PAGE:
This piece is an existential meditation on fiction as an exercise in simplifying our lives, spent navigating chaos: the beauty and ugliness of encounters, of plans and accidents, improbable yet inescapable. In particular, the piece looks into the meaning that we try to give to all this, in our individual and shared memories, through the many large and small (hi)stories that art proposes us as so many keys.

This reflection is — for me, as for many — at the base of a certain spirituality that is reinforced by observing, with increasing serenity, the polyphony of canons and propositions, through the various biases described by cognitive sciences, and on which artists, philosophers and statisticians have meditated since the dawn of time.

Contrary to a requiem, which often dramatize individual disappearance with pomp, this piece is more of an ode to life as it is: a mass of joys and sorrows; multiple and shared paths; enmeshed, temporary convergences; unique combinations, entangled or parallel, complicated and negotiated. It is also an homage to voluntary simplicity, in which the ones resting are not the dead we do not want forgotten, but a rest proposed by a modest life, light, neglectable: a story amongst many, and the possible reading, emerging, that we give it.


Having been invited to compose from a piece of the electroacoustic repertoire, the main challenge was to choose only one. Indeed, I am the proud descendant of a range of practices often considered antithetical… and with time and encounters, the horizon of what inspires me has broadened even further: in this era of immediate access to so much music, so many interesting proposals abound and feed me!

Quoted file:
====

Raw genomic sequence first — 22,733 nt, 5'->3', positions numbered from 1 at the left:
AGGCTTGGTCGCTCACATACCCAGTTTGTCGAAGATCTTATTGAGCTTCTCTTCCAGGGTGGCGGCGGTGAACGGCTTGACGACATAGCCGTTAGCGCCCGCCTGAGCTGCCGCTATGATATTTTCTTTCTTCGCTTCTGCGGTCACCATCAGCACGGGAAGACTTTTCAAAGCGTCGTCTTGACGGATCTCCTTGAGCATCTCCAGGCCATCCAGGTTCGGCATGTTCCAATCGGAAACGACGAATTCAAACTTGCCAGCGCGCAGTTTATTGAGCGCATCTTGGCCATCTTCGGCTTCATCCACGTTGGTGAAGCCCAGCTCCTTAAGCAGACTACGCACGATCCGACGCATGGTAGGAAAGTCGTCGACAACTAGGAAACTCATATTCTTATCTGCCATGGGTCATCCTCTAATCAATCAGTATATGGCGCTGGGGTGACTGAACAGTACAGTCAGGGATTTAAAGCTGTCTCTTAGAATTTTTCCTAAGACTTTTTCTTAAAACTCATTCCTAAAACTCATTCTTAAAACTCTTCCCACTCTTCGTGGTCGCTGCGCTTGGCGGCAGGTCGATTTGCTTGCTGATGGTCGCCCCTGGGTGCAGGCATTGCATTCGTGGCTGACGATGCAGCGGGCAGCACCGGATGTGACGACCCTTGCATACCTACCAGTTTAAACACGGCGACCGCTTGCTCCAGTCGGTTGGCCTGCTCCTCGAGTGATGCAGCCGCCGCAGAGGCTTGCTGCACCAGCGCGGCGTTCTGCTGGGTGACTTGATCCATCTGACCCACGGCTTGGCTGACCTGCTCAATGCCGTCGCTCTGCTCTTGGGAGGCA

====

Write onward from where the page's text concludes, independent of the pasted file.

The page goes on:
Therefore, I looked for the piece of the electroacoustic canon that was personally important and inspiring. From a list of forty influential artists in my past, the work that left the strongest mark is Michel Chion’s Requiem (1973), which still moves me and probably always will. However, a major problem quickly emerged: this masterpiece also represents everything from which I try to free myself!

Everything? Let’s be more nuanced. Harold Bloom, in The Anxiety of Influence (also from 1973), is inspiring in the way he describes the complex and ambiguous relationships between a creator and the giants of the past. My piece was a space where I had to negotiate a dialogue between this requiem and the incredible richness of its polymorphic lineage: far from sampling, or homage, or even a companion piece, I immersed myself in this masterpiece to present a kind of anti-reading… an anti-requiem, a contemplation of a rich life as an improbable emergence.
Original languageEnglish
Publisherempreintes DIGITALes
Publication statusPublished - 4 May 2018


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